Summer Reading

With summer behind us, here’s a short list of some noteworthy reads that I caught up with…….

A gripping account of expeditions along the Silk Road in Central Asia in the early 19th century to look for lost Buddhist treasures is narrated fascinatingly by Morgan & Walters.   Funded by the British Raj, an avid explorer and archaeologist, Aurel Stein sets off into the harsh deserts with a motley crew and a spirited dog called Dash.  The treasures that he is seeking are ancient Buddhist texts believed to be preserved in caves along the Silk Road and to rescue them from obscurity!   But even in his wildest imaginations, Stein could not have dreamt of what he would eventually stumble upon in the caves of the Taklamakan desert -the Diamond Sutra – which the Buddha is said to have preached to his disciples in Sarnath.   And it is absolutely fascinating to note that this is the first ever printed book in the history of mankind, circa 868 AD, a full five centuries before Guttenberg invented the printing press.   Journeys on the Silk Road is a captivating travelogue filled with adventures, history, politics.

US

 

Simon Winchester narrates a riveting account of how people from different walks of life and with different bent of mind came together to build the United States of America.  In order to do that he draws a leaf from ancient cultures that classify the world into five different elements, earth, fire, water, wood and metal.  Simon is a powerful storyteller and weaves seamlessly Thomas Jefferson’s visions, Lewis and Clark’s expeditions, the development of roads, canals, railroads, telegraph and communication networks that helped shape the US. Simon adds a nice personal touch with his own accounts of travel to several historic sites.  While this is not an encyclopedia of American History, it does a fine job of keeping the reader engaged at all times with interesting tidbits and is sure to enthrall history buffs.

 

happier 1

 

Despite a successful career as anchor of ABC’s Nightline, Dan Harris experienced bouts of mindlessness that resulted in a panic attack during a live recording.  After experimenting with self help books, medications and New Age Gurus, he discovered a simple means of meditation from Buddhist teachers.  A complete skeptic at first, Dan describes his journey in a no-holds barred approach as to how simple breathing techniques helped him refocus his thoughts time and again.  His lucid writing drives home the point that while there may be no nirvana in the near future, he is definitely ten percent happier with his life.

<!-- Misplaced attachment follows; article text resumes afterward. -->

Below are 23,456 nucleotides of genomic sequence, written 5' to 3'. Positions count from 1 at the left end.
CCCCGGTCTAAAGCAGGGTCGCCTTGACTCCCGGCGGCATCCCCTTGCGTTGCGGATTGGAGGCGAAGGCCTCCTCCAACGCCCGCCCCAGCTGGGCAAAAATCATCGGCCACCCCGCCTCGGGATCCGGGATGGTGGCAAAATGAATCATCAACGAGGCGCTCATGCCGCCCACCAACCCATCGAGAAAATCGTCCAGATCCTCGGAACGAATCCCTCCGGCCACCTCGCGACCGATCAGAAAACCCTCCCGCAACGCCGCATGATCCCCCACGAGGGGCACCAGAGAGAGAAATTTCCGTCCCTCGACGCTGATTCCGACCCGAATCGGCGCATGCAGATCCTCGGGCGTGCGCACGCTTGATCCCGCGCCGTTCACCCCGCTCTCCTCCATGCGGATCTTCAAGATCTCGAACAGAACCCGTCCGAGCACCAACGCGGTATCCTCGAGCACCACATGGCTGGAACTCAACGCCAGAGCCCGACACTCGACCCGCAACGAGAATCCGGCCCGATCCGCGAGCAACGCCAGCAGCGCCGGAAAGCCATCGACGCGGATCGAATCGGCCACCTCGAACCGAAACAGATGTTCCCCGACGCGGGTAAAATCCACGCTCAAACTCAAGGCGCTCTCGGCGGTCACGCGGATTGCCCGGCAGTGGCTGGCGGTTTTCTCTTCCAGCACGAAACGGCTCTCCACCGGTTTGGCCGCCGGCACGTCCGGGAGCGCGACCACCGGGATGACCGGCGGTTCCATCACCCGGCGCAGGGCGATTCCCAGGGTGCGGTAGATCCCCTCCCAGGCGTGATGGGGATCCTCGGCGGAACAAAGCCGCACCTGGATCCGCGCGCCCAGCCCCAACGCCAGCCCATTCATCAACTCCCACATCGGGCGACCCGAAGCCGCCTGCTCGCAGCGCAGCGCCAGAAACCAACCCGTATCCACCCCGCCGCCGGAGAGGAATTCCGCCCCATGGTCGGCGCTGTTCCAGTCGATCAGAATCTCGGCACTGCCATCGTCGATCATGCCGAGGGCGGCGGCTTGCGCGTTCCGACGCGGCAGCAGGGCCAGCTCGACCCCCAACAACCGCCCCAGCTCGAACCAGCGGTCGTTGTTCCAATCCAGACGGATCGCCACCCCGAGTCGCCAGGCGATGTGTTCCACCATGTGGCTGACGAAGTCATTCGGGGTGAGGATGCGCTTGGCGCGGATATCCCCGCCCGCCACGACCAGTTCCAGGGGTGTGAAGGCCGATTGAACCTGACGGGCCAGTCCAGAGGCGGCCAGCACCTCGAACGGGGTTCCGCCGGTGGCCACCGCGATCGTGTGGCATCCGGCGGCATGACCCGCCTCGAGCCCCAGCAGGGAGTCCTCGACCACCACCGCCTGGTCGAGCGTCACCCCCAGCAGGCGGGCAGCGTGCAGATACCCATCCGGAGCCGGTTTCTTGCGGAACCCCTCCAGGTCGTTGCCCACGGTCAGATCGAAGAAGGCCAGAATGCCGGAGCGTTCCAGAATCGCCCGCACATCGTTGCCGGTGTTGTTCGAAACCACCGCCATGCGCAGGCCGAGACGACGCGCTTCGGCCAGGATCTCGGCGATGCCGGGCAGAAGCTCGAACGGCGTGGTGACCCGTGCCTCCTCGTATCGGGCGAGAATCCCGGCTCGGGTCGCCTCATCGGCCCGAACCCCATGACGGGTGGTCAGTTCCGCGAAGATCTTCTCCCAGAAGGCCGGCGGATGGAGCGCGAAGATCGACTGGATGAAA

In this era of information overload, how does one differentiate signal from noise and make sense of it all, or simply put, separate the wheat from the chaff, as you are constantly bombarded with facts from newspapers, television, internet, e-mail, text, Twitter & Facebook.  If you have misplaced your keys or reading glasses, or have a hard time recalling passwords in this day and age of multitasking, leading to shorter attention spans, then this book is for you.   Dan Levitin, Professor of Psychology and Cognitive Neuroscience says that our minds evolved over hundreds of thousands of years and does not store memories in a neat compartmentalized fashion, in the same way that you would organize a filing cabinet.   Filled with humorous anecdotes this book looks at how our brain thinks and how leaders adapt to changes and come ahead of the endless chatter that fill our lives.

 

 

 

 

 

 

 

 

 

 

 

 

 

 

 

 

 

 

 

 

 

 

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